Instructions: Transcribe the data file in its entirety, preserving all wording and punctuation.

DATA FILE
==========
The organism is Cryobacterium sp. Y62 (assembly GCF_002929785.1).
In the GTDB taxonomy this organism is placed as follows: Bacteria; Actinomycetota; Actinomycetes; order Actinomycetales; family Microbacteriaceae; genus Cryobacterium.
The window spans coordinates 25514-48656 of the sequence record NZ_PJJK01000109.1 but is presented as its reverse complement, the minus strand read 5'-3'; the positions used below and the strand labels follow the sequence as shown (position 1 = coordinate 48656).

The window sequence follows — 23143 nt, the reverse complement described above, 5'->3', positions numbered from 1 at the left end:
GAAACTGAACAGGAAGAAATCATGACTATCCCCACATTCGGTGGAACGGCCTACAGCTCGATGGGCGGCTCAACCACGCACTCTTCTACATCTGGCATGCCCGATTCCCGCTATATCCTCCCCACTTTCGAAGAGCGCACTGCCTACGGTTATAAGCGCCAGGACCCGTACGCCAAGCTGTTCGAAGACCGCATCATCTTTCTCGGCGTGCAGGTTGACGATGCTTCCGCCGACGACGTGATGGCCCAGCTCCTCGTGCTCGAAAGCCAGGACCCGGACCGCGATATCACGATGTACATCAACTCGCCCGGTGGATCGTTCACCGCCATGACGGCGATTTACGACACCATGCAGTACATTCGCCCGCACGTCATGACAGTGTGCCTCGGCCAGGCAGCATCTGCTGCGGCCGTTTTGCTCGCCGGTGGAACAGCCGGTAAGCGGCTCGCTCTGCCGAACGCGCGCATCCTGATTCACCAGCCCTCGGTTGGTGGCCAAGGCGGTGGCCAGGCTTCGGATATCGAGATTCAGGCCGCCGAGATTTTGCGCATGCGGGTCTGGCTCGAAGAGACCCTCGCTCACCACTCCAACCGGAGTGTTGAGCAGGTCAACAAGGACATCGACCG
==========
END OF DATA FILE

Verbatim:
The organism is Cryobacterium sp. Y62 (assembly GCF_002929785.1).
In the GTDB taxonomy this organism is placed as follows: Bacteria; Actinomycetota; Actinomycetes; order Actinomycetales; family Microbacteriaceae; genus Cryobacterium.
The window spans coordinates 25514-48656 of the sequence record NZ_PJJK01000109.1 but is presented as its reverse complement, the minus strand read 5'-3'; the positions used below and the strand labels follow the sequence as shown (position 1 = coordinate 48656).

The window sequence follows — 23143 nt, the reverse complement described above, 5'->3', positions numbered from 1 at the left end:
GAAACTGAACAGGAAGAAATCATGACTATCCCCACATTCGGTGGAACGGCCTACAGCTCGATGGGCGGCTCAACCACGCACTCTTCTACATCTGGCATGCCCGATTCCCGCTATATCCTCCCCACTTTCGAAGAGCGCACTGCCTACGGTTATAAGCGCCAGGACCCGTACGCCAAGCTGTTCGAAGACCGCATCATCTTTCTCGGCGTGCAGGTTGACGATGCTTCCGCCGACGACGTGATGGCCCAGCTCCTCGTGCTCGAAAGCCAGGACCCGGACCGCGATATCACGATGTACATCAACTCGCCCGGTGGATCGTTCACCGCCATGACGGCGATTTACGACACCATGCAGTACATTCGCCCGCACGTCATGACAGTGTGCCTCGGCCAGGCAGCATCTGCTGCGGCCGTTTTGCTCGCCGGTGGAACAGCCGGTAAGCGGCTCGCTCTGCCGAACGCGCGCATCCTGATTCACCAGCCCTCGGTTGGTGGCCAAGGCGGTGGCCAGGCTTCGGATATCGAGATTCAGGCCGCCGAGATTTTGCGCATGCGGGTCTGGCTCGAAGAGACCCTCGCTCACCACTCCAACCGGAGTGTTGAGCAGGTCAACAAGGACATCGACCG